The nation’s health could be improved if everyone committed to eating a bowl of porridge a day, a professor of food and nutrition has said.
Professor Chris Seal of Newcastle University said the simple step could have a marked impact on public health.
He explains that the low-fat breakfast dish has stellar health credentials, with more fibre than a slice of wholemeal bread, low sugar levels, minerals including manganese, copper and iron, and plenty of B vitamins.
It also has high quantities of beta glucan, a soluble fibre that creates a thick gel in the stomach and lessens appetites in those who’ve consumed it, while also reducing the absorption of cholesterol.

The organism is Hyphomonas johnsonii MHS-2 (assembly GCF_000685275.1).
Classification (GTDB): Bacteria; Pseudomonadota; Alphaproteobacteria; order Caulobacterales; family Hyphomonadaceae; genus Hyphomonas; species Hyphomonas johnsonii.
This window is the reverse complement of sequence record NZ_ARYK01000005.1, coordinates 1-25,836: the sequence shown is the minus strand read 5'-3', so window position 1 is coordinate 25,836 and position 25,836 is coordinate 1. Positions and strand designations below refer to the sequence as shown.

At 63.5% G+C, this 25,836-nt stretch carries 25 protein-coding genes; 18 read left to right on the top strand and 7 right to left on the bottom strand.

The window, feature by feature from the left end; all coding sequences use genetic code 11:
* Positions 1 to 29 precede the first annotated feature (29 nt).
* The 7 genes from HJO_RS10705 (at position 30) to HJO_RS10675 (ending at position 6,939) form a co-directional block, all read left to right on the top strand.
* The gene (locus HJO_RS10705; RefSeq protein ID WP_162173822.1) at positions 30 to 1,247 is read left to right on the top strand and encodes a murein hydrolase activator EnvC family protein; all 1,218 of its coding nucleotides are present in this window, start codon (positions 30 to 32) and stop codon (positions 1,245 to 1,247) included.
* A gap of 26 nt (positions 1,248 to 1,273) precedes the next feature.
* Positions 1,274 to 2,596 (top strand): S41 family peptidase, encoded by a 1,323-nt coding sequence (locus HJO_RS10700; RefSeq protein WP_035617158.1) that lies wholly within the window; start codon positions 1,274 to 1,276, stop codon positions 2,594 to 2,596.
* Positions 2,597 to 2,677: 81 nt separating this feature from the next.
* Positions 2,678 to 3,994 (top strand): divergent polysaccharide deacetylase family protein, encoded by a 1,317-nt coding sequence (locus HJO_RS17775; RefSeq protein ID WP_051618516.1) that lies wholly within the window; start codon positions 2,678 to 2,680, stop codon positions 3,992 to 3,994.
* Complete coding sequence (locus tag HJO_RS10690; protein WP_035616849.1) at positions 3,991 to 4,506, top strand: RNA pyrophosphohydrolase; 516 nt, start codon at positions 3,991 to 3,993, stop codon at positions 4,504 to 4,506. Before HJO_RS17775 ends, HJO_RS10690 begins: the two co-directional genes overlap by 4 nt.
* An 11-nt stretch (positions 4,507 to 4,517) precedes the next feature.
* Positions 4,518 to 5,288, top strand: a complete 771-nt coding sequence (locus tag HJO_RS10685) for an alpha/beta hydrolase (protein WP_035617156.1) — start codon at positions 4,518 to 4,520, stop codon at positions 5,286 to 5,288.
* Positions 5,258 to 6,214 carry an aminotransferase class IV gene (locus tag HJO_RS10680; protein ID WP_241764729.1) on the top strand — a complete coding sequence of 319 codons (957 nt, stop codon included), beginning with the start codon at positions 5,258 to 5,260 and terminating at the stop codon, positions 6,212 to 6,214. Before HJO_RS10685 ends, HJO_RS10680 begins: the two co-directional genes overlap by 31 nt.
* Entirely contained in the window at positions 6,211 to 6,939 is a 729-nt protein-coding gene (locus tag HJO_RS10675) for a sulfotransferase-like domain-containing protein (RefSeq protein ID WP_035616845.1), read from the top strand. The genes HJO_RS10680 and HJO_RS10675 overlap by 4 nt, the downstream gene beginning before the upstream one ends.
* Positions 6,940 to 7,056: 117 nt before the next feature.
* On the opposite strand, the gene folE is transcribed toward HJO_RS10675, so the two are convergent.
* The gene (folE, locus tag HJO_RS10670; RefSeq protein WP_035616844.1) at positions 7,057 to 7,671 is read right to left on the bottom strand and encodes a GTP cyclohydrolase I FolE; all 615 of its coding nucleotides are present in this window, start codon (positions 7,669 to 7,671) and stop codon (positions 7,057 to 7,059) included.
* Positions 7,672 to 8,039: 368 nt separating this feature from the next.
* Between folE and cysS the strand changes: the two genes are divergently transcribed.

It stimulates the excretion of bile salts, which are made of cholesterol. The more cholesterol is used to produce bile salts, the less it is found in the blood stream.
Beta glucan also boosts the healthy bacteria in the gut, helps the immune system and potentially even guards against certain cancers.
Eating one 70 gram bowl of porridge a day is equivalent to consuming 3 grams of beta glucan, which could reduce ‘bad’ low density lipoprotein cholesterol by around seven percent, says studies, something that offers a serious rival to statins for health benefits because there are no side-effects.
“I believe that if everyone started the day with porridge, it would have a significant impact on public health,” says Seal, who eats the oat-based breakfast year-round with semi-skimmed milk.